Selection of Nearby Microlensing Candidates for Observation by SIM
Abstract
I investigate the prospects for using the Space Interferometry Mission (SIM) to measure the masses of nearby stars from their astrometric deflection of more distant sources, as originally suggested by Paczynski and by MiraldaEscude. I derive an analytic expression for the total observing time T_tot required to measure the masses of a fixed number of stars to a given precision. I find that T_tot ~ r_max^{2}, where r_max is the maximum radius to which candidates are searched, or T_tot ~ \mu_min^2, where \mu_min is the minimum proper motion to which candidates are searched. I show that T_tot can be reduced by a factor 4 if source availability is extended from V_s=17 to V_s=19. Increasing r_max and V_s and decreasing \mu_min all require a significantly more agressive approach to finding candidates. A search for candidates can begin by making use of the Luyton proper motion catalog together with the USNOA2.0 allsky astrometric catalog. However, a thorough search would require the allsky USNOB propermotion catalog which is not yet available. The followup observations necessary to prepare for the mission will become more difficult the longer they are delayed because the candidate pairs are typically already within 1" and are getting closer.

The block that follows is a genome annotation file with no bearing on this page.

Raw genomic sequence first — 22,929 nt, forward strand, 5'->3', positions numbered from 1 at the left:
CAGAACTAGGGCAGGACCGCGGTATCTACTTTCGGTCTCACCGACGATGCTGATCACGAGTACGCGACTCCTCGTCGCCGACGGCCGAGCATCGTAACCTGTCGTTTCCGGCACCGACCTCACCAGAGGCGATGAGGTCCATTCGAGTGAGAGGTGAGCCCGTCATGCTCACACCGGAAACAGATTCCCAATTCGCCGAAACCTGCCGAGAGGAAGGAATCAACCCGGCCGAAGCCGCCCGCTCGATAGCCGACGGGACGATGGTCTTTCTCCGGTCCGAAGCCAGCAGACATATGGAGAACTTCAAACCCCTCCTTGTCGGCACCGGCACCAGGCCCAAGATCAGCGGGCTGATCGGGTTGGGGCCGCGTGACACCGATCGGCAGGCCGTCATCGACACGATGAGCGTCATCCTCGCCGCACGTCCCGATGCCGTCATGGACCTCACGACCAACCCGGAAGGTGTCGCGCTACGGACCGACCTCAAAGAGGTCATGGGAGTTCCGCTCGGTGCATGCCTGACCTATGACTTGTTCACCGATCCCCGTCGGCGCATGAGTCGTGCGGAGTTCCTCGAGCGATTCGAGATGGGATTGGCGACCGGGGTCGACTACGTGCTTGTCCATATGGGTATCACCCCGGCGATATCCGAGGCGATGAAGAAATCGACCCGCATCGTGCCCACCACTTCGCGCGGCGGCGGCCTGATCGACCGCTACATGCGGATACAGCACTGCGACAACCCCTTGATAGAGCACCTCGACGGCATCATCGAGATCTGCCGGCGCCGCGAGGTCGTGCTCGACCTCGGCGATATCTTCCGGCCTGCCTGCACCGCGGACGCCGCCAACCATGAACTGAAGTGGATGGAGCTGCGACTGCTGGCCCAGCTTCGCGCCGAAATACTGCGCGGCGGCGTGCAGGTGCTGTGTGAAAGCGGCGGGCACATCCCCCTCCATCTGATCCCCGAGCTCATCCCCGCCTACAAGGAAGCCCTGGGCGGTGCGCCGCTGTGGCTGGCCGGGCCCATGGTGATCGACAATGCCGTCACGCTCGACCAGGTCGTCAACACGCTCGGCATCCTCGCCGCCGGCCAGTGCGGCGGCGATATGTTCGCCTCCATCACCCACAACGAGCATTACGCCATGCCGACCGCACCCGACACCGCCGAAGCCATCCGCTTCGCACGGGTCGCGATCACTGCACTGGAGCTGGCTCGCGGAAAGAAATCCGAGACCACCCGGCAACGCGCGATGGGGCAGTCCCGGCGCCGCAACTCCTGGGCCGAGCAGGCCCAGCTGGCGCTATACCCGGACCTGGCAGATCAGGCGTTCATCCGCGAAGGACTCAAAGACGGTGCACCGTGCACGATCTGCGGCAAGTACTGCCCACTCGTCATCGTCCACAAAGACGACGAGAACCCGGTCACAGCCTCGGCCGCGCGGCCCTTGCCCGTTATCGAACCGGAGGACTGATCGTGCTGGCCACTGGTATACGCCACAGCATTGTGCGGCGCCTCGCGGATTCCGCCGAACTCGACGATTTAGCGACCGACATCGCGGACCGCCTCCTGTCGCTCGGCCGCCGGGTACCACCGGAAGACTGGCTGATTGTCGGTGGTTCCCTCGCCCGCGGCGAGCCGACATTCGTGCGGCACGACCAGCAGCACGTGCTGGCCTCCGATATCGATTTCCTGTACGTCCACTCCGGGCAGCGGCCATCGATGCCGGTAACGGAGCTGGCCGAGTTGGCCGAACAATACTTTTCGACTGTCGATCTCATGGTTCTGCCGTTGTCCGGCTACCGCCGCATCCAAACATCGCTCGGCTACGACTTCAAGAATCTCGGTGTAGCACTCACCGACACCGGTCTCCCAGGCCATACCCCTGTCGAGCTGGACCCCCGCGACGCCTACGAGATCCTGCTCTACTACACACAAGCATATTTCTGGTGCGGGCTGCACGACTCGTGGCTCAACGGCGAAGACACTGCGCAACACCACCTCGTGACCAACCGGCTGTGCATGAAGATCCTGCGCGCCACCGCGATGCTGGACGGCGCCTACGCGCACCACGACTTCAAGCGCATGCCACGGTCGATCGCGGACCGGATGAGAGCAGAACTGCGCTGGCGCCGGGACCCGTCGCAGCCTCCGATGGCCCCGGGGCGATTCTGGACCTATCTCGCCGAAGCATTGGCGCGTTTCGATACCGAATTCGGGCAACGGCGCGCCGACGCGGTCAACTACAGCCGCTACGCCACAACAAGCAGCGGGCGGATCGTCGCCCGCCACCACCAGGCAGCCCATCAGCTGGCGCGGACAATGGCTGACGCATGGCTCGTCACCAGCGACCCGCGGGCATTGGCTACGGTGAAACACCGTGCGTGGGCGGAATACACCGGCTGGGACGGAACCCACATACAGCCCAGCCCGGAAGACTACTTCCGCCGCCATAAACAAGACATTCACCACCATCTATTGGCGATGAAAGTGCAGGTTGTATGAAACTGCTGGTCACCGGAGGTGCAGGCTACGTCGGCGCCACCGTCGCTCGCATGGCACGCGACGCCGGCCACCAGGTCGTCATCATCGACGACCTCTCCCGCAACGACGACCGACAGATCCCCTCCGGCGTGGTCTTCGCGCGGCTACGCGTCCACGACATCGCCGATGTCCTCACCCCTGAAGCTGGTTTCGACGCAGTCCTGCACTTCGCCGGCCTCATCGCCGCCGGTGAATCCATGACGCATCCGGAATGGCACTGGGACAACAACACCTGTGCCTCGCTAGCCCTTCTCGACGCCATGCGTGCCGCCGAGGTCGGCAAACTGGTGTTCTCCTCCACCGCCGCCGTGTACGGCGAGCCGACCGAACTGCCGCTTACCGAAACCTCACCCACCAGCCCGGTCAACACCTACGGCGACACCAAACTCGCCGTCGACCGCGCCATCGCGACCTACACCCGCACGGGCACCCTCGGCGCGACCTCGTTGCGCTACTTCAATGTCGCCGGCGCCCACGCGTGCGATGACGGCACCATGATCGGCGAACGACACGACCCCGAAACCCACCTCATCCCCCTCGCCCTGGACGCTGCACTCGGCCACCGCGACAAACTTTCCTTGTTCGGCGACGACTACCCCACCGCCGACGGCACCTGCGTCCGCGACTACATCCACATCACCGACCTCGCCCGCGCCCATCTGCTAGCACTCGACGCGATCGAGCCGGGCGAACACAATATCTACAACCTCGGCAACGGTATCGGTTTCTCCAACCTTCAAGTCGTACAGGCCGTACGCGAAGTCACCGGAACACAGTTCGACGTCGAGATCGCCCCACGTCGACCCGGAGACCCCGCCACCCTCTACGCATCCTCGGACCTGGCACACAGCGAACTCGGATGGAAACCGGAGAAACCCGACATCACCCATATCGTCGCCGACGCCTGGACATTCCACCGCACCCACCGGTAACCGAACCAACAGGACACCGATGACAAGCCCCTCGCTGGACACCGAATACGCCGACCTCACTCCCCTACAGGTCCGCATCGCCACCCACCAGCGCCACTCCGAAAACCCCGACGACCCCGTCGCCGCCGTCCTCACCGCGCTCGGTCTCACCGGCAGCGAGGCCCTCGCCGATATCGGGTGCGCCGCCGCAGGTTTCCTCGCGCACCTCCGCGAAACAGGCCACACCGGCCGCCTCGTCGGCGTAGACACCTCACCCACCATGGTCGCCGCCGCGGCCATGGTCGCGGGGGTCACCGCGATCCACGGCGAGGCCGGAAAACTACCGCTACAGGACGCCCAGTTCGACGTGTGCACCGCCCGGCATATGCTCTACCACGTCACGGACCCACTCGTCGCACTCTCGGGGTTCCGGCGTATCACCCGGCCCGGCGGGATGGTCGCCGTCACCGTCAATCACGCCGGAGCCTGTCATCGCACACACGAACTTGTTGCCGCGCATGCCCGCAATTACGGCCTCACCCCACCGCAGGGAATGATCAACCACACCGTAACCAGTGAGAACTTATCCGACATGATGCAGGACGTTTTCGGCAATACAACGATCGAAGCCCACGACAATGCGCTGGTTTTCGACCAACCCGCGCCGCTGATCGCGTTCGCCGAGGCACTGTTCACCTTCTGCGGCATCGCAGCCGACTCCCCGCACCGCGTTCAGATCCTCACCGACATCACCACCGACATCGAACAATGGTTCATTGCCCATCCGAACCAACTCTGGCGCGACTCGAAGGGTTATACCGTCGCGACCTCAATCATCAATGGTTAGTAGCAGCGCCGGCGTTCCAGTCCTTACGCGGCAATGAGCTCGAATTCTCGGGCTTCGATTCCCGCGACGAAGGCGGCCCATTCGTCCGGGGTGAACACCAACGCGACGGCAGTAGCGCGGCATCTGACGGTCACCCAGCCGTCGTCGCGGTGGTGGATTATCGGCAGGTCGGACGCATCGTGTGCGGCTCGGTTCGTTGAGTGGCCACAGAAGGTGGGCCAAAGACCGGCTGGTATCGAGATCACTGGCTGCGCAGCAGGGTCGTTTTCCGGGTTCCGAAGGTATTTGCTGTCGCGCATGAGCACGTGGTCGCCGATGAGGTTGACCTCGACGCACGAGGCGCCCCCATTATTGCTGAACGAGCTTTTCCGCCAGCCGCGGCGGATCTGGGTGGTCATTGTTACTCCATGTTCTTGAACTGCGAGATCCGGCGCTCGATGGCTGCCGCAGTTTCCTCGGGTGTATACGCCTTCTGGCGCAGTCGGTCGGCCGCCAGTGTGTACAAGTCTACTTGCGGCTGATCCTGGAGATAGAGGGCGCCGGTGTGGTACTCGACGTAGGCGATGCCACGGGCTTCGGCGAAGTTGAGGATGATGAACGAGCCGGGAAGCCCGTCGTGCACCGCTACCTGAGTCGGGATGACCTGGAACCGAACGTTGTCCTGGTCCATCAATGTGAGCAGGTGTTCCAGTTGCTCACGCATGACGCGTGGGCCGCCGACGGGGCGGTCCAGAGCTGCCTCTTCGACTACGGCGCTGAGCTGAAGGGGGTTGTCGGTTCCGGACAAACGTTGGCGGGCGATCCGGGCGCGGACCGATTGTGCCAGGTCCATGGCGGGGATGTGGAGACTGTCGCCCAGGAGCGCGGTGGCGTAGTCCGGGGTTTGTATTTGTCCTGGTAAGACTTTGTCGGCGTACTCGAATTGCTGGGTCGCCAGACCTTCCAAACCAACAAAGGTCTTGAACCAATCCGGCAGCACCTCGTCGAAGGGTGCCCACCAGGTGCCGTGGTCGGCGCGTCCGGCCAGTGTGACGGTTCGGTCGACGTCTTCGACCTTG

Publication:

arXiv eprints
 Pub Date:
 May 1999
 arXiv:
 arXiv:astroph/9905120
 Bibcode:
 1999astro.ph..5120G
 Keywords:

 Astrophysics
 EPrint:
 16 pages plus 2 figures, submitted to ApJ